A Harvard professor offers a philosophical rebuttal to the temptations of genetic engineering.
Charles Darwin looked deeply into nature and realized that animal life is ever changing, evolving over time. A short mental leap from there created an uproar: Humans are evolving, too.
But why wait for nature to take its course? The prospect of genetic engineering has brought about another, equally disturbing, mental leap: Once humans are able to remake themselves, why shouldn't they do so?
The issue of human enhancement is already upon us. Athletes take steroids or human-growth hormone or they dope their blood to improve performance and bounce back more quickly from injuries. Students swallow stimulant drugs such as Ritalin and Adderall in the belief that these will improve their ability to study or take tests.
But humanity is at the cusp of breakthroughs in genetic engineering that will make these examples seem trivial. Legislation now under consideration in Britain, for example, would allow chimeras – human-animal hybrids – to be created for the purposes of research. Although only groups of cells would at first be created, some think that, inevitably, the eventual result would be the creation of both animals enhanced with human qualities and humans enhanced with animal traits.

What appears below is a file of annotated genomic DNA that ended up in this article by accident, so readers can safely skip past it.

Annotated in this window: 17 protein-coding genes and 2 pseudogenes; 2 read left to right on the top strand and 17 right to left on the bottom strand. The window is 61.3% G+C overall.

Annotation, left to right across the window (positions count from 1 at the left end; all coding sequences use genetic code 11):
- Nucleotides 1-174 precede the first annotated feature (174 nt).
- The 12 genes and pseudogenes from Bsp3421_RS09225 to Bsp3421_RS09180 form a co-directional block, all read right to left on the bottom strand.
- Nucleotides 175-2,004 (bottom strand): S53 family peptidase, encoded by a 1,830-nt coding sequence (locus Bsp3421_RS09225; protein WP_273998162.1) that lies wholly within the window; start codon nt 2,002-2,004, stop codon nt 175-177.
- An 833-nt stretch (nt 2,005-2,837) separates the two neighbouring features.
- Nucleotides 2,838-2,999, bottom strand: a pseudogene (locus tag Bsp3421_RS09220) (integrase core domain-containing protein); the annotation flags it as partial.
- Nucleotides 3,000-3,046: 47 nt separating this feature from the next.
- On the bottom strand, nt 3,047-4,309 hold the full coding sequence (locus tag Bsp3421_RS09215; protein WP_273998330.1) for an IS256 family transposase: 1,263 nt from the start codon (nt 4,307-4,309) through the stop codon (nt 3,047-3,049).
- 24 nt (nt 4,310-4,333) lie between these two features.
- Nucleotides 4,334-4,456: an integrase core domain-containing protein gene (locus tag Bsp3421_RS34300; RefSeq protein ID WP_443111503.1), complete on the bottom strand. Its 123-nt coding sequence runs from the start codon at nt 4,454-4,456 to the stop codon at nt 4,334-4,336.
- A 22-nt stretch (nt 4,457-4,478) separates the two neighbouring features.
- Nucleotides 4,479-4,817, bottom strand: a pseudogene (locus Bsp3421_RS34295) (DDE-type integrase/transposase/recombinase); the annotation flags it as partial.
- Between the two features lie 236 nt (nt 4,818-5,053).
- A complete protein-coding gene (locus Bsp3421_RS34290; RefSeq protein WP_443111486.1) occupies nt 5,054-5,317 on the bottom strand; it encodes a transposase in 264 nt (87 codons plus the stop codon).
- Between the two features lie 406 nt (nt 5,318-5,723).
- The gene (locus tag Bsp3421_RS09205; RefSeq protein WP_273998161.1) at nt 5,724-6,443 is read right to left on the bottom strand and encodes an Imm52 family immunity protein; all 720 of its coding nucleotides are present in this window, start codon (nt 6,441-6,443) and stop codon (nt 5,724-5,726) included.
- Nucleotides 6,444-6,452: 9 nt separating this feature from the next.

The (mis)uses of genetic manipulation
In the future, genetic manipulation of embryos is expected to have the potential to go beyond the treatment of diseases to improvements: children who are taller, more athletic, and have higher IQs. Gender already can be predetermined with in vitro embryos. Even eye and hair color could be chosen in advance. So what's wrong with creating progeny who are more than just disease-free, actually "better than well"?